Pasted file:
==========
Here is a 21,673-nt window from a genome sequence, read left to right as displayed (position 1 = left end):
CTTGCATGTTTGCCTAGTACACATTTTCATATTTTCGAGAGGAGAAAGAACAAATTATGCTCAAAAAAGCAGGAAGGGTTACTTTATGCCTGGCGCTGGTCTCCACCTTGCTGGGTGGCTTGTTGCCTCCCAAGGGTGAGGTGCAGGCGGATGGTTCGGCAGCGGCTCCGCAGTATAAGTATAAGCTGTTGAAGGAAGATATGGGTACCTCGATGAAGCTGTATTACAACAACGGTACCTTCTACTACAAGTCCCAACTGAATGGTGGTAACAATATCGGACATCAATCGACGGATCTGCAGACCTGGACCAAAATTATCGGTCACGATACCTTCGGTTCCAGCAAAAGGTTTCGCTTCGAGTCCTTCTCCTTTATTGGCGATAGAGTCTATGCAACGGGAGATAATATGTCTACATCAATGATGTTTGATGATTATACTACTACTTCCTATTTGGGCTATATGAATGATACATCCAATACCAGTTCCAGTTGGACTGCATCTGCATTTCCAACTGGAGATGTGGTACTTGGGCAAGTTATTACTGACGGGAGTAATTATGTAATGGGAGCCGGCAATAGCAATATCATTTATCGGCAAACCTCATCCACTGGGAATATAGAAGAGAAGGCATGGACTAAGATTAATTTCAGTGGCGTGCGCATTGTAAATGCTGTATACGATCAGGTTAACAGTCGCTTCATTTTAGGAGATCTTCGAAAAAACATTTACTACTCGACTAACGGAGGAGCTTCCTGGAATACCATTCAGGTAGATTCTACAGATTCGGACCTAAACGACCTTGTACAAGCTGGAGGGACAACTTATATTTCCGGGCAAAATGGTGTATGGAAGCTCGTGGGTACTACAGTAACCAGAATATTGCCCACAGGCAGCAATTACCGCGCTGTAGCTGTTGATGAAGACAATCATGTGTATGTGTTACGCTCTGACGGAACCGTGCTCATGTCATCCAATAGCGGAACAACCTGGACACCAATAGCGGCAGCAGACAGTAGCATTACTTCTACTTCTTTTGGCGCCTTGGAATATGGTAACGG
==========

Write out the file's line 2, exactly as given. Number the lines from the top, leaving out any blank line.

CTTGCATGTTTGCCTAGTACACATTTTCATATTTTCGAGAGGAGAAAGAACAAATTATGCTCAAAAAAGCAGGAAGGGTTACTTTATGCCTGGCGCTGGTCTCCACCTTGCTGGGTGGCTTGTTGCCTCCCAAGGGTGAGGTGCAGGCGGATGGTTCGGCAGCGGCTCCGCAGTATAAGTATAAGCTGTTGAAGGAAGATATGGGTACCTCGATGAAGCTGTATTACAACAACGGTACCTTCTACTACAAGTCCCAACTGAATGGTGGTAACAATATCGGACATCAATCGACGGATCTGCAGACCTGGACCAAAATTATCGGTCACGATACCTTCGGTTCCAGCAAAAGGTTTCGCTTCGAGTCCTTCTCCTTTATTGGCGATAGAGTCTATGCAACGGGAGATAATATGTCTACATCAATGATGTTTGATGATTATACTACTACTTCCTATTTGGGCTATATGAATGATACATCCAATACCAGTTCCAGTTGGACTGCATCTGCATTTCCAACTGGAGATGTGGTACTTGGGCAAGTTATTACTGACGGGAGTAATTATGTAATGGGAGCCGGCAATAGCAATATCATTTATCGGCAAACCTCATCCACTGGGAATATAGAAGAGAAGGCATGGACTAAGATTAATTTCAGTGGCGTGCGCATTGTAAATGCTGTATACGATCAGGTTAACAGTCGCTTCATTTTAGGAGATCTTCGAAAAAACATTTACTACTCGACTAACGGAGGAGCTTCCTGGAATACCATTCAGGTAGATTCTACAGATTCGGACCTAAACGACCTTGTACAAGCTGGAGGGACAACTTATATTTCCGGGCAAAATGGTGTATGGAAGCTCGTGGGTACTACAGTAACCAGAATATTGCCCACAGGCAGCAATTACCGCGCTGTAGCTGTTGATGAAGACAATCATGTGTATGTGTTACGCTCTGACGGAACCGTGCTCATGTCATCCAATAGCGGAACAACCTGGACACCAATAGCGGCAGCAGACAGTAGCATTACTTCTACTTCTTTTGGCGCCTTGGAATATGGTAACGG